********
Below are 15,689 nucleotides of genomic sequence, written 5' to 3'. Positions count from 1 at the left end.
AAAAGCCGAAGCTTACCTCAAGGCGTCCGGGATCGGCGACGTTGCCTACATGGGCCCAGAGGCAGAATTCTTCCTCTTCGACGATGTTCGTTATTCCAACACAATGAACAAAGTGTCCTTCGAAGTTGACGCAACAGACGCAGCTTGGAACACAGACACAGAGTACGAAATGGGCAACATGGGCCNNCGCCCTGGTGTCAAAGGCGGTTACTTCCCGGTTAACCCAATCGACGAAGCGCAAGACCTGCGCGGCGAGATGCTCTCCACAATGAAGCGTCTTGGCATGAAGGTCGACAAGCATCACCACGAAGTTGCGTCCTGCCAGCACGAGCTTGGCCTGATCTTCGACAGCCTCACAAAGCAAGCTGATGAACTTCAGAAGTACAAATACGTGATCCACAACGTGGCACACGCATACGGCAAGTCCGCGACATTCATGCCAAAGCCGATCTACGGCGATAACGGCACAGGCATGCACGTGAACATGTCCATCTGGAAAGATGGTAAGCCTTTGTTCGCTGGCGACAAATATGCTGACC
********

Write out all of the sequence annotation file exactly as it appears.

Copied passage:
Below are 15,689 nucleotides of genomic sequence, written 5' to 3'. Positions count from 1 at the left end.
AAAAGCCGAAGCTTACCTCAAGGCGTCCGGGATCGGCGACGTTGCCTACATGGGCCCAGAGGCAGAATTCTTCCTCTTCGACGATGTTCGTTATTCCAACACAATGAACAAAGTGTCCTTCGAAGTTGACGCAACAGACGCAGCTTGGAACACAGACACAGAGTACGAAATGGGCAACATGGGCCNNCGCCCTGGTGTCAAAGGCGGTTACTTCCCGGTTAACCCAATCGACGAAGCGCAAGACCTGCGCGGCGAGATGCTCTCCACAATGAAGCGTCTTGGCATGAAGGTCGACAAGCATCACCACGAAGTTGCGTCCTGCCAGCACGAGCTTGGCCTGATCTTCGACAGCCTCACAAAGCAAGCTGATGAACTTCAGAAGTACAAATACGTGATCCACAACGTGGCACACGCATACGGCAAGTCCGCGACATTCATGCCAAAGCCGATCTACGGCGATAACGGCACAGGCATGCACGTGAACATGTCCATCTGGAAAGATGGTAAGCCTTTGTTCGCTGGCGACAAATATGCTGACC